Four months ago, Fox chairman Kevin Reilly went onstage at the winter TCA conference and confessed to murder. Pilot season, he declared, was dead and by his hand. No longer would Fox engage in the industry-accepted, logic-free development circus in which dozens of scripts were turned into handfuls of pilots that, if good enough, would then earn the right to be ordered to series only to be canceled right before the entire process started all over again. It was time for a new way of doing things.
Two months ago, Reilly met me in Manhattan to record an episode of my podcast. During our nearly hour-long conversation, Reilly was spirited and passionate about Fox’s new direction. It was the sort of radical move that the modern TV business required, he said, though he was careful to add that he wouldn’t have been able to pursue his new “year-round” development strategy without the unequivocal support — financial and otherwise — of the enormous company behind him.
Less than three weeks ago, Reilly spoke to a packed house at the Beacon Theatre about his plan to “eventize” Fox’s 2014-15 schedule. This meant a new focus on limited-run — or “event” — series like Gracepoint, an adaptation of British whodunit Broadchurch; Hieroglyph, a gonzo sci-fi trifle about Egyptian gods and vampires; as well as a heavy, early investment in flashy properties like Gotham (a.k.a. Batman Without Batman). Even Fox’s new comedies were pitched less as weekly indulgences and more like appointment viewing. Mulaney, Reilly declared, was “Seinfeld for a new generation.” The ambitious Last Man on Earth came packed with an original trailer worthy of a summer tentpole.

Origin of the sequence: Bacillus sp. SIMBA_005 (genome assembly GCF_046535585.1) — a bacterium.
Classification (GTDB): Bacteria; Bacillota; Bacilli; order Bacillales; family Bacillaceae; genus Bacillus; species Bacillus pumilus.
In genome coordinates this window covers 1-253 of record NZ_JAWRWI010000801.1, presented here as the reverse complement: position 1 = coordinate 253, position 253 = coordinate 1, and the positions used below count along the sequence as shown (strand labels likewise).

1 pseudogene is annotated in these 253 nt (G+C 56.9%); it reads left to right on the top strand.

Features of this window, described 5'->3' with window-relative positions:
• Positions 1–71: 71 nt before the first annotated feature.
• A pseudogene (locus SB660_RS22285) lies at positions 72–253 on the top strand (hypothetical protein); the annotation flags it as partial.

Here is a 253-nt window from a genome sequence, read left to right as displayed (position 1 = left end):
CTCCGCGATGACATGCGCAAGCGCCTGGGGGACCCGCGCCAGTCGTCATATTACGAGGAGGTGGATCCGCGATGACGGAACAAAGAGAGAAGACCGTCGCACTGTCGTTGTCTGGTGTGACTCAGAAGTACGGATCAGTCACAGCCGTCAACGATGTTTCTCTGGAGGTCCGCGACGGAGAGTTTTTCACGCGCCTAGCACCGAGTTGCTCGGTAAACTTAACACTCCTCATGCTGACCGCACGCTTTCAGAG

Yesterday, news broke that Reilly had suddenly “stepped down” from his position as Fox entertainment chairman. The spin was that Reilly’s departure had been discussed “for some time,” and that he would stick around until June to help with the transition. In a leaked memo to his staff, Reilly spoke of his resignation as a difficult decision that had “weighed more heavily” upon him than any other. (Also in the memo? A cheery PS reading “Don’t go back to pilot season!”) This was, of course, nonsense. It’s quite clear that Reilly “decided” to step down in the same way that an outlaw surrounded by armed police “decides” to surrender. Firing Reilly and calling it quitting is the equivalent of tossing a parachute to a man you’ve already pushed out of an airplane.